Monthly Archives: October 2009

>Aisa Waisa Paisa

>So you know how terrible I am at numbers and figures. But it wasn’t always like this. When I was a kid, I used to stash up my pocket money/money given on festivals, birthdays, etc. in different envelopes. So all my ten rupee notes would be in one envelope, twenty rupee notes in another and so on. And I would write the denomination and the number of notes on each envelope, I was so organised!

If you knew me from back then, you would be surprised to see what my wallet looks like now. You will find a note in each pocket of my bag, a little change here and there, a tiny bundle in the wallet. If you ask me at any point of time how much money I’m carrying, you will draw a blank. I never know the exact amount of money in my wallet and only have a vague idea of whether it’s “less” or “more”. And if someone ever flicked from my wallet, I would never know till the volume of notes did not change significantly. Pathetic, I know.

I wasn’t like this till very recently. Even when in college, I was so particular about keeping my cash well. I knew exactly how much money was in my bank account (and thankfully, still know that!), how much I was carrying with me in my wallet and would meticulously maintain the hisab for every penny spent, right down to the two rupees given to the PCO wallah. When I took a 360 degree turn from that and reached where I am right now, I have no idea.

And don’t for a minute think it’s because I have too much of it that I don’t care how much money I have with me. On some days, I feel so poor I can crib about it the whole day, nay, week. Some days, I feel super rich and splurge like there’s no tomorrow. You get the picture? Basically, I’ve begun to suck at money management. I never remember how much money I’ve spent, never remember how much something cost, never remember how much time the money I withdrew from the ATM lasted… I’m just so clueless about money.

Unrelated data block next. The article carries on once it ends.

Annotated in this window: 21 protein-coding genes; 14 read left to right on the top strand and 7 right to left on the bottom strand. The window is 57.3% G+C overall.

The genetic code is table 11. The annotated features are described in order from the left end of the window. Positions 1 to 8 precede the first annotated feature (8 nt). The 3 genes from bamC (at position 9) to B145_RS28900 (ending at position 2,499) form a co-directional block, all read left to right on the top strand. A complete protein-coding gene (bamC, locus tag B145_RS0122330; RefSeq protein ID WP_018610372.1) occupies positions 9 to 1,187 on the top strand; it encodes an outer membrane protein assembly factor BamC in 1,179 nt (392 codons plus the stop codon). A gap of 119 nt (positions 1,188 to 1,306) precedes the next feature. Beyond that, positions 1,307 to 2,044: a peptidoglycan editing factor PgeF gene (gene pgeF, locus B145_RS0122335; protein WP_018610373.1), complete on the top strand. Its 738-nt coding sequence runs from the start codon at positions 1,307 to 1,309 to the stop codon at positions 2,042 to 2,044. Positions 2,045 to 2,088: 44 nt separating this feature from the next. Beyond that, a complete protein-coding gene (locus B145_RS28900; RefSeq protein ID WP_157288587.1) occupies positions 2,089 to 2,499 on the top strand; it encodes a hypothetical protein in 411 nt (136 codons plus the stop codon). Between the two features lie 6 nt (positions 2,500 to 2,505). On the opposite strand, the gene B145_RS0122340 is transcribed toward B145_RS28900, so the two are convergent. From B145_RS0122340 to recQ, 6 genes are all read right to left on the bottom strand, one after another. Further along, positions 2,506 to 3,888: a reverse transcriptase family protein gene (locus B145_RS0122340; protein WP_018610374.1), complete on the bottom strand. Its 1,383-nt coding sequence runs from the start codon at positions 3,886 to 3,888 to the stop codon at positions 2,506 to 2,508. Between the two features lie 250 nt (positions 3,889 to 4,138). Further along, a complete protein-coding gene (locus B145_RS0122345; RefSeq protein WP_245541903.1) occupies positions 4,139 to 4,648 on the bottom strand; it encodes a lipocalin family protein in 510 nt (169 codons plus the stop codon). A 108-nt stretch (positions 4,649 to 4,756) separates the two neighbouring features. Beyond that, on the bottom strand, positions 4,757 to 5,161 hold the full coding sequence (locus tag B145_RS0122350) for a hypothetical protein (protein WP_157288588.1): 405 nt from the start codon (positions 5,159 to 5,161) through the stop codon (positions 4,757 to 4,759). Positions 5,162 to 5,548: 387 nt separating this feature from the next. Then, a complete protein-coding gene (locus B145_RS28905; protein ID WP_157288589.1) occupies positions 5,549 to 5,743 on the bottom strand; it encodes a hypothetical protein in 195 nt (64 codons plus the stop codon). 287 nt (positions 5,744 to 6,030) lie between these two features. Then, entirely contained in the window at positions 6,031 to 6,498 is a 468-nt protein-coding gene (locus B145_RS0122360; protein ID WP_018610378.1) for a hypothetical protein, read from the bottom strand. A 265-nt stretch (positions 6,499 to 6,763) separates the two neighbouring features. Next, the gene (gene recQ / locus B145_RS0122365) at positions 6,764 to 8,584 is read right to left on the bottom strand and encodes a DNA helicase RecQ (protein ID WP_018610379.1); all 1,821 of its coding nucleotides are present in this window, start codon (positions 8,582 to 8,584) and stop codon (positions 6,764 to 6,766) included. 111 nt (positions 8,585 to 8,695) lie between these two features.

And I don’t like it a wee bit. It’s like not knowing how deep the water is – whether it’s good enough to swim through, too much to drown yourself in or just ankle deep. Since I do not manage home finances, living in a joint family as I do, it’s not like I’m leading the family to financial bankruptcy because of my poor money management skills. I only have my limited resources to fool around with and that’s some solace!

I try to rectify my behaviour. Once in a while, I start putting down on paper how much money I spent on what and when, just so that I’m a little more organised, but the plan fizzles out soon enough. The problem is that since I do not have a steady flow of income that comes in at any specific time of the month, I do not have a time frame within which to evaluate my expenses and income. Okay, so that may sound like a lame excuse but it’s an excuse nevertheless.

Thankfully, The Guy is far more sensible with money than I am. He has an exact account of his money, wherever it may be. He knows how much we spent on an outing. He even remembers the prices of things we buy. As a couple we often resolve to budget our expenses, but it hasn’t ever worked out. We just roll along with the times – good or bad as they may be.

So tell me, how do you manage your finances? Do you have a monthly budget? Do you maintain a record of your expenses? Tell me, help me.


>Things that should’ve been posts but were not

>I have a zillion half posts in my head. I’ve written them in my head and left them unfinished (in my head) because I don’t think they’re anything more than half posts. In the absence of any full-fledgedpost, I’ve put together a collection of all these unfinished thoughts for you: